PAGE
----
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The first line of The Stranger goes like this:

Maman died today. Or yesterday maybe, I don't know. I got a telegram from the home: "Mother deceased. Funeral tomorrow. Faithfully yours." That doesn't mean anything. Maybe it was yesterday.

Meursault doesn't know exactly what day his mother (Maman) died.

In this opening, he reiterates the same point a couple times - "Or yesterday maybe", "Maybe it was yesterday". That, combined with "That doesn't mean anything", is hinting to me that perhaps it's not sitting quite right with him that he doesn't know what day she died.

Is Meursault bothered by the fact that he doesn't know what day Maman died?

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One of the novel's paradoxes is that Camus employs a first-person narration, which normally allows the reader access to the character's inner thoughts and feelings (see e.g. Charlotte Brontë's Jane Eyre), but does not give us much insight into Meursault's thoughts and feelings. Meursault admits to the examining magistrate (Part Two, Chapter I) that he has lost the habit of questioning himself, and the rest of the novel bears this out. He is also indifferent to many things that people say to him, e.g. Marie's marriage proposal and Raymond's question whether he wants to be his pal.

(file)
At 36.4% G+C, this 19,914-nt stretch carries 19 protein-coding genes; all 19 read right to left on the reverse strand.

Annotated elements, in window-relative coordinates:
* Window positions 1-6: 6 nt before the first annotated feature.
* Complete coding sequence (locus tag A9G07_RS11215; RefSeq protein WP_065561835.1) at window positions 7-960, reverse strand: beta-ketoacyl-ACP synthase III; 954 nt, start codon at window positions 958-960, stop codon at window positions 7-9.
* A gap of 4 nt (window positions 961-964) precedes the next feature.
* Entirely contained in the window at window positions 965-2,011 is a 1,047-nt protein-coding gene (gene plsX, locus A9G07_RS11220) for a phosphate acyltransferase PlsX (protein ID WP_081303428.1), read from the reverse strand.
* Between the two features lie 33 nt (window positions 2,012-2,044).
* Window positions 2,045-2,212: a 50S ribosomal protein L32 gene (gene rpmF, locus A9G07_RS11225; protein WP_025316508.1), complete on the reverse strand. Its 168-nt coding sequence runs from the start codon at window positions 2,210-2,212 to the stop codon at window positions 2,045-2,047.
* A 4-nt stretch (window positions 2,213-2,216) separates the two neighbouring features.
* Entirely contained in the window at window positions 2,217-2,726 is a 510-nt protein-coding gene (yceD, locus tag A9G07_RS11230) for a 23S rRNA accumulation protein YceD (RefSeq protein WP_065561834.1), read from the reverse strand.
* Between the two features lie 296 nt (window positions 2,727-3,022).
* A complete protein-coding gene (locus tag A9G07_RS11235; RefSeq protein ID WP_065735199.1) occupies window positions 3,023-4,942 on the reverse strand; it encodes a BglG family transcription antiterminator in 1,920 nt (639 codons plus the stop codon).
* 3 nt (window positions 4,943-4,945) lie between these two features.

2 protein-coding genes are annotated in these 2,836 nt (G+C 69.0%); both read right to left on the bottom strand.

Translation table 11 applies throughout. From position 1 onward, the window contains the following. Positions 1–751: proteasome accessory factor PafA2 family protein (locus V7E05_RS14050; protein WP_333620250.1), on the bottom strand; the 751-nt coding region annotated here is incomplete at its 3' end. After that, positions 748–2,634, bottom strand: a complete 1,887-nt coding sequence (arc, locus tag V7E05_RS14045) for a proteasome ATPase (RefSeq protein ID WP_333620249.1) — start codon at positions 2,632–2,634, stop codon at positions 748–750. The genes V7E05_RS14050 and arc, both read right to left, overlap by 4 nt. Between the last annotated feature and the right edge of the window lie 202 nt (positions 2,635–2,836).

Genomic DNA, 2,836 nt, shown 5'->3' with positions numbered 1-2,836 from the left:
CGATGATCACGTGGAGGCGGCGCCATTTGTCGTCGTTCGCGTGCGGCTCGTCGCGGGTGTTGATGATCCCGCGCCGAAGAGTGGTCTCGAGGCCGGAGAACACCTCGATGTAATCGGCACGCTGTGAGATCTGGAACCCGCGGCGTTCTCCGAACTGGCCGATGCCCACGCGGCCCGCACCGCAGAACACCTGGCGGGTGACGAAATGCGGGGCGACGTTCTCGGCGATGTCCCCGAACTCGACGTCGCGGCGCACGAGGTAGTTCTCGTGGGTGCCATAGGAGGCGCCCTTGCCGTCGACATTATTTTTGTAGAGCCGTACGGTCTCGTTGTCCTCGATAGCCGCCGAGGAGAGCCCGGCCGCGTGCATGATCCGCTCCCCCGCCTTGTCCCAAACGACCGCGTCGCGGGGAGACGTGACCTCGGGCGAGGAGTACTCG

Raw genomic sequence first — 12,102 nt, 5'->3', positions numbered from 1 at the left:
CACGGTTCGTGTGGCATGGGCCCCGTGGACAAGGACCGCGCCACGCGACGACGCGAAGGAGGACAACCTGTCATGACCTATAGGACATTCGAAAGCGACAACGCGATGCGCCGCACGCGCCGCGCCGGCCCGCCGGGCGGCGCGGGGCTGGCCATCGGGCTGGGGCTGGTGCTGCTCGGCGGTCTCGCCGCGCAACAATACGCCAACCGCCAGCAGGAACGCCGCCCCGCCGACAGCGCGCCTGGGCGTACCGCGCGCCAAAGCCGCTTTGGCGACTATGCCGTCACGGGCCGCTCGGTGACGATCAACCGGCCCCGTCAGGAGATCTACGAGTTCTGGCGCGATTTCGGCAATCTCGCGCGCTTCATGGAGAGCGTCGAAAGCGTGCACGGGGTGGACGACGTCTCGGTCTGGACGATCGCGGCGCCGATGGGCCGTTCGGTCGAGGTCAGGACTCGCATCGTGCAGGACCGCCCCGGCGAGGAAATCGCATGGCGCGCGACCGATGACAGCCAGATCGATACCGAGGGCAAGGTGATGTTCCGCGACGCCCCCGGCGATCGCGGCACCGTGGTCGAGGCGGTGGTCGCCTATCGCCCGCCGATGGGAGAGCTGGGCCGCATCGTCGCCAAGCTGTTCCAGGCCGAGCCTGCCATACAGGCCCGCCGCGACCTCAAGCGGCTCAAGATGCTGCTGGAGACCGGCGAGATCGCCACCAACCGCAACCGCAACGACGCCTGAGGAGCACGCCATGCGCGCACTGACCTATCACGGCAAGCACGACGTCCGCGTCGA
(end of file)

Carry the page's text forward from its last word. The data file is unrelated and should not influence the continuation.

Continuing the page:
Meursault's admission that he does not attach great importance to the question whether his mother died on the day he received the telegram or the day before is the beginning of the pattern of indifference that runs through the entire novel. (Near the end he even says that life is not worth living.)

From a purely technical perspective, Meursault is right in saying he does not know on which day his mother died. The telegram says the funeral will take the next day but does not say whether his mother died that morning, the day before or during the night. However, Meursault does not frame the issue in this way; instead of mourning about the loss of his mother and a plan to find out the day of her decease, we only get, "That doesn't mean anything."

If we accept Meursault's story (i.e. the novel as a whole) as what he truly thinks and feels, then he is not bothered by it. However, it is also plausible that he simply has no access to his inner feelings and that his seeming indifference is a symptom rather than the cause of his strange reactions. This might be connected to his focus on physical and sensory impressions that pervade the novel (see What is Meursault's problem with the heat?). This enigma appears to be related to Camus's artistic credo at the time, expressed both in his notebooks (Carnets) and in The Myth of Sisyphus: "The true work of art is the one that says less" ("Le véritable œuvre d'art est celle qui dit moins").